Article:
Bob Santos. The Divine Progression of Grace: Blazing a Trail to Fruitful Living. Indiana, PA: Search for Me Ministries, 2014. ISBN-10: 1937956075. ISBN-13: 978-1937956073. See here to purchase the book.
In The Divine Progression of Grace, Bob Santos argues that
divine grace is about more than God giving undeserved favor to sinners;
rather, it entails God empowering Christians for activity. When I first
read that, I was expecting Santos to criticize so-called hyper-grace
teachers, and I was bracing myself for feelings of condemnation and
dismay. I am the sort of person who never feels spiritually good
enough, and I thirst for God’s acceptance, notwithstanding my flaws.
Consequently, I tend to feel condemned when I read or hear things from
Christian teachers that promote Lordship salvation or criticize the
hyper-grace movement. I was not expecting to like Santos’ book. But I
ended up enjoying it very much.
Santos does criticize certain hyper-grace teachings, but his
vulnerability about his own flaws, his insightful critique of legalism,
and the hope that he presents for those who feel that they fall short
balance that out. Santos writes from his own experience, recalling a
time in his life when he felt like leaving Christianity on account of
his struggles, and that experience gives him a compassionate
perspective. There were times when I was confused about what exactly
Santos was advising: Should I rest in the Lord and passively look to God
to bear fruit in my life, or should I be actively working on my
spiritual life and attitudes? Should I be obeying Christ, or is trying
to obey rules legalistic and conducive to pride? If there is a common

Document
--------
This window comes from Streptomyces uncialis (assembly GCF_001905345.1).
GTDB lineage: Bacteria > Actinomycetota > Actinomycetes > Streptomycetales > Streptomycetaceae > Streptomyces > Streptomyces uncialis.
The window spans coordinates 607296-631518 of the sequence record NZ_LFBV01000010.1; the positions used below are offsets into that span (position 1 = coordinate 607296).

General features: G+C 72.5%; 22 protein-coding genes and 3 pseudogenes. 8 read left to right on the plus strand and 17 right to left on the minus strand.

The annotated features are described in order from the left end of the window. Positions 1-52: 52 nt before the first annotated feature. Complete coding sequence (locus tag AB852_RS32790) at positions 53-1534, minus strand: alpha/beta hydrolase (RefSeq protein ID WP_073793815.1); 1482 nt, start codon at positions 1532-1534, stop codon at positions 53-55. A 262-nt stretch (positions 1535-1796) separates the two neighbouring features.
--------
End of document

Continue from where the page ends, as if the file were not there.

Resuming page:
theme that runs throughout the book, however, it is that we should
depend on Christ to help us to produce spiritual fruit.
The book also covers a number of other issues: baptism, sex, divorce
and remarriage, cessationism vs. continuationism, and the question of
how we can love everybody, with so many needs out there in the world.
(Santos says we should find our calling.) Santos is a conservative
Christian with strong opinions, but he humbly acknowledges the
complexity of issues.
This was not a book that I could binge-read: I had to read it slowly,
and I found myself writing notes in the margins—-notes of “Amen!”, and
also notes of disagreement. (I think of the story about how Santos’
friend tried to get Santos to go to a church service one night by
appealing to Hebrews 10:25, which tells believers not to forsake the
assembling of themselves together; I wondered how missing one church
service is forsaking the assembling of themselves together!) Santos’
writing style is simple, so going through Santos’ book is not like
reading Kant or Hegel. But the book had a lot of thought-provoking
ideas, so I found myself going through it slowly.
My reactions to the book varied by the day, sometimes by the page!
Overall, though, I give it five stars, for I found the book to be an
The publisher sent me a review copy of this book through Bookcrash, in exchange for an honest review.
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